This is true almost everywhere, with almost all the exceptions being relatively small and oil rich countries, like Norway. In the case of Norway, what makes it possible for the government to run fiscal surpluses is not the ‘sovereign wealth fund’ you may have heard about. It is simply Norway’s consistently large trade surplus with the rest of the world.
Most governments most of the time historically have run budget deficits. This is essential, because if the rest of us want to build up our savings in dollars (including foreigners in ‘the rest of us’) it turns out the Government will be forced, one way or another, to run a deficit. A good deficit will prevent a recession from happening, and a bad deficit would be the consequence of a recession happening and tax receipts crashing while welfare payments rise, when everyone wants to save and not spend. To explain the logic properly would mean going into too much detail here, but believe me it is a mathematical (or accounting) fact of life.
Sovereign Government Debt is Different
Doesn’t all this mean the Government getting further and further into a burdensome ‘debt’, which future generations will have to repay, so that government borrowing is somehow immoral, and especially so if it isn’t to pay for investments in the future?
Not once you understand that monetarily sovereign governments don’t and can’t really borrow in their own currencies, at all, in the conventional sense of the term. If you or I, or a business, or a local authority, borrow in dollars, then later on we will have to repay that debt and the interest on it, or we will go broke. We are (obviously) not monetary sovereigns. We face a financing constraint.
It is different for our national Government. I have already said that the Government spends new money into circulation, and then uses taxes to destroy some of that money so that there won’t be rising inflation. Ideally, the Government should spend more than it taxes, when it is running a deficit, to ensure that total spending in the economy is at the right level to maintain full employment. The total level of public spending, how it is divided up between public goods, and the structure of the taxation necessary to limit inflation, are then political issues.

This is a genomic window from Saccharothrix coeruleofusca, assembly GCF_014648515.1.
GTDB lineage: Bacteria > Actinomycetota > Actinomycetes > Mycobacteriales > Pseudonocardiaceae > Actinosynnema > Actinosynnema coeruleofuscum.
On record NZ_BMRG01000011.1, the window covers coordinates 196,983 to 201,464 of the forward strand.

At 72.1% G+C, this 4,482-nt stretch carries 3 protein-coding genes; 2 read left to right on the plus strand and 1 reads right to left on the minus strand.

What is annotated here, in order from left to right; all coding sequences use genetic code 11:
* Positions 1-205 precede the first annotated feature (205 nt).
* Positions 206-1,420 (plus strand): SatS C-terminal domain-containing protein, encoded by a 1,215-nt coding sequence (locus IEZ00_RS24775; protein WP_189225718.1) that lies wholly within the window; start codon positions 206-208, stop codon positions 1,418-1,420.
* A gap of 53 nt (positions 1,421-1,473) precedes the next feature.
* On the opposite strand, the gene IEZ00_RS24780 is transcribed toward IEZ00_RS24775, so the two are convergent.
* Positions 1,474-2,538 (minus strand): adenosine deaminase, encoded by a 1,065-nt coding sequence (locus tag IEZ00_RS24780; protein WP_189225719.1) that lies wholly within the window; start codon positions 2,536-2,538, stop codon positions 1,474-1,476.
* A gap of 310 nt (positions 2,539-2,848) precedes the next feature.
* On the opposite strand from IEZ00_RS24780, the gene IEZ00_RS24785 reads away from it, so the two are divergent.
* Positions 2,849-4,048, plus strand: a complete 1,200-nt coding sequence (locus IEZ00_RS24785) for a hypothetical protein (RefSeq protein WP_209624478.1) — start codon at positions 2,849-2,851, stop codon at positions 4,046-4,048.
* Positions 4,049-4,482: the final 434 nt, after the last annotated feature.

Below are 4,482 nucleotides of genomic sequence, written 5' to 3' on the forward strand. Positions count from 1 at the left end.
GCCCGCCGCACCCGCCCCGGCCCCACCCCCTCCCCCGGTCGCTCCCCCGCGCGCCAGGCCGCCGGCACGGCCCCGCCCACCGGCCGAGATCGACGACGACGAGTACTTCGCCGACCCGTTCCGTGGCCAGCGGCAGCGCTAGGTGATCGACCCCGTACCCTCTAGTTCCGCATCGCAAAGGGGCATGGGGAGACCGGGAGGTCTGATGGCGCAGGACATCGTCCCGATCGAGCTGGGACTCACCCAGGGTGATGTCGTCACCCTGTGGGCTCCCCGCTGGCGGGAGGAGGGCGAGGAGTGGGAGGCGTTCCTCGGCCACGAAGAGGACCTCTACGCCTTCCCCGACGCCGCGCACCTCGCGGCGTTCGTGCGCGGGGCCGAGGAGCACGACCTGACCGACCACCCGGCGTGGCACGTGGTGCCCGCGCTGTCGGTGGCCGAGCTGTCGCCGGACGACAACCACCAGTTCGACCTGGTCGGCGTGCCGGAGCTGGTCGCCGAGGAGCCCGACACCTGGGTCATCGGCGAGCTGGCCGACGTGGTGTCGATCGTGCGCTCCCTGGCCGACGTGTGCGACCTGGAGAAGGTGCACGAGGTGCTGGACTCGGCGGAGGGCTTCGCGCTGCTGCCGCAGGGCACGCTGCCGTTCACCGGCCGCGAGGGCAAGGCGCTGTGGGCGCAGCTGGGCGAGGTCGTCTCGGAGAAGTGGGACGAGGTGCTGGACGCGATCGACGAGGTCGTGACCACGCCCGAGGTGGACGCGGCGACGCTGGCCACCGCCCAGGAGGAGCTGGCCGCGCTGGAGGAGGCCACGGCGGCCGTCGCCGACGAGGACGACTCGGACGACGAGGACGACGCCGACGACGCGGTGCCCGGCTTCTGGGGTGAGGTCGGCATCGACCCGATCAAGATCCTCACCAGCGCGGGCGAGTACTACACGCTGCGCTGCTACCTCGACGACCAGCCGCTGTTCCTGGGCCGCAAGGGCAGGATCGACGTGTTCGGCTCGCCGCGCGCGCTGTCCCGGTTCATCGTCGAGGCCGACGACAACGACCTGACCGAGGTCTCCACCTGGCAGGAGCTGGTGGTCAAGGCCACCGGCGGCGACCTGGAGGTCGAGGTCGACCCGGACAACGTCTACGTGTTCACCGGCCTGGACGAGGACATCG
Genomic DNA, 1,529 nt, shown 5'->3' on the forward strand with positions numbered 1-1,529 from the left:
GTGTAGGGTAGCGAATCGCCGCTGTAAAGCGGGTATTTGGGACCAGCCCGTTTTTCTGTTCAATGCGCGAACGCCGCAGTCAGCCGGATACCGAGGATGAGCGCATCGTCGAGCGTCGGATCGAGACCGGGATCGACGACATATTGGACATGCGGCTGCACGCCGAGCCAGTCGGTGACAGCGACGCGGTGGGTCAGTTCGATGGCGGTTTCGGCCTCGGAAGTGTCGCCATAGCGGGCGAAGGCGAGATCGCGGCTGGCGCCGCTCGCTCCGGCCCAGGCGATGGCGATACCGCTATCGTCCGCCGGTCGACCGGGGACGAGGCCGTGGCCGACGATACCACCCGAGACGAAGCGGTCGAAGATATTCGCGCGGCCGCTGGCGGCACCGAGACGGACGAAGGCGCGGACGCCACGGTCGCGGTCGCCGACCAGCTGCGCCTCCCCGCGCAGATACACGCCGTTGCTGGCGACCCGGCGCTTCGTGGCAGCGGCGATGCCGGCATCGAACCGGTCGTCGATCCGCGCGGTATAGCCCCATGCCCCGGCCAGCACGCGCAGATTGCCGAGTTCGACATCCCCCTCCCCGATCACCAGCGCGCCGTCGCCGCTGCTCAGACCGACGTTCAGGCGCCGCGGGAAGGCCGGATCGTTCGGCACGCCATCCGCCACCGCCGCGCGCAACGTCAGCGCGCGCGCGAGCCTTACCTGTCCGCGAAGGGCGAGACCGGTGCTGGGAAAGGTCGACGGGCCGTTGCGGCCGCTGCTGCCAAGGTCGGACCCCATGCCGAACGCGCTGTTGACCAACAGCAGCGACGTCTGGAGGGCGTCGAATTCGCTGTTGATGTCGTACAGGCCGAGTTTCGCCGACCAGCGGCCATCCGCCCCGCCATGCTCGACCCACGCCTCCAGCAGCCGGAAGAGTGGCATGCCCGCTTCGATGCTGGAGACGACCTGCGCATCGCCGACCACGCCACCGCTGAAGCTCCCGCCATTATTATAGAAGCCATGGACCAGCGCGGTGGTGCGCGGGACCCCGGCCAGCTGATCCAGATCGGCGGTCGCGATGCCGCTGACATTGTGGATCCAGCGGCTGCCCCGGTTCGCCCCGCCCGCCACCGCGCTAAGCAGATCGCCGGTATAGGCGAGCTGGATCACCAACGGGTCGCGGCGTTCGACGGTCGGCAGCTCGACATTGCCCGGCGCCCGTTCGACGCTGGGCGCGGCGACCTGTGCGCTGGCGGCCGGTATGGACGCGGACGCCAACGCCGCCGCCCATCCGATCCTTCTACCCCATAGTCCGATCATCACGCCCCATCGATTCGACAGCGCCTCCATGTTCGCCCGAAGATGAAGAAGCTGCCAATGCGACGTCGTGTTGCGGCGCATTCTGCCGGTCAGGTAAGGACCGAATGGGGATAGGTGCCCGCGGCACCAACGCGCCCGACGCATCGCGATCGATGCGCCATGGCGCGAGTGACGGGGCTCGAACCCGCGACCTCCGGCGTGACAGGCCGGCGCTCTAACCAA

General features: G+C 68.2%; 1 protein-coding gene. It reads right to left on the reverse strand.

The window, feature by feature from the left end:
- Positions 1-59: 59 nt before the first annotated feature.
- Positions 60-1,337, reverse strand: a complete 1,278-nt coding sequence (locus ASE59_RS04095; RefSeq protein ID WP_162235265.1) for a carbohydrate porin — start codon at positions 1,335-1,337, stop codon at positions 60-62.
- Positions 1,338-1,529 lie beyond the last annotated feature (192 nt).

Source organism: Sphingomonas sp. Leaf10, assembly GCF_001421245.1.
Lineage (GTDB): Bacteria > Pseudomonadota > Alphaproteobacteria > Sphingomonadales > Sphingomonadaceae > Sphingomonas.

Until the Global Financial Crisis, and before some central banks started doing quantitative easing, it was necessary for their governments to sell government bonds to more or less match government spending net of taxes, in order to keep control of interest rates. The reasons are a bit dull, but if you bear with me I will try to explain.
Interest rates in general depend on the interest rate banks charge each other when they lend each other money for liquidity management purposes for very short periods of time. A fiscal deficit effectively feeds cash reserves, or liquidity, into the banking system. In the past, it was necessary to remove those reserves again by selling government bonds, or this interest rate would fall below the level the central bank wanted it to be at. Banks with plenty of reserves of cash don’t need to borrow from other banks. Sales of government bonds were about keeping the supply of cash to the banking system limited to the right level to stop interest rates falling.
That’s all changed now – at least in the UK, the USA, Japan and the Eurozone. The central banks of all those countries first cut interest rates to virtually zero, after the Financial Crisis, and then used quantitative easing to deliberately flood the banks with cash reserves, by purchasing large amounts of (mainly government) bonds from the private sector. The so-called ‘bank rate’ is now not a rate of interest at which private banks lend to each other – it is now the rate of interest that central banks pay on the huge amount of reserves the commercial banks have on deposit with it. Rather than seeking to limit those reserves, the central banks have been deliberately increasing them.
Yet the old practice of each government selling its bonds goes on. It is rather ridiculous at the moment, because as the governments concerned are selling new government bonds – in a conventional view, to raise money – their own central banks (which are owned by each government, remember) are kept busy buying those same government bonds second hand from the private sector, in order to increase the amount of money in bank reserve accounts. It’s very strange and anachronistic. Economists like me view it as something of a muddle.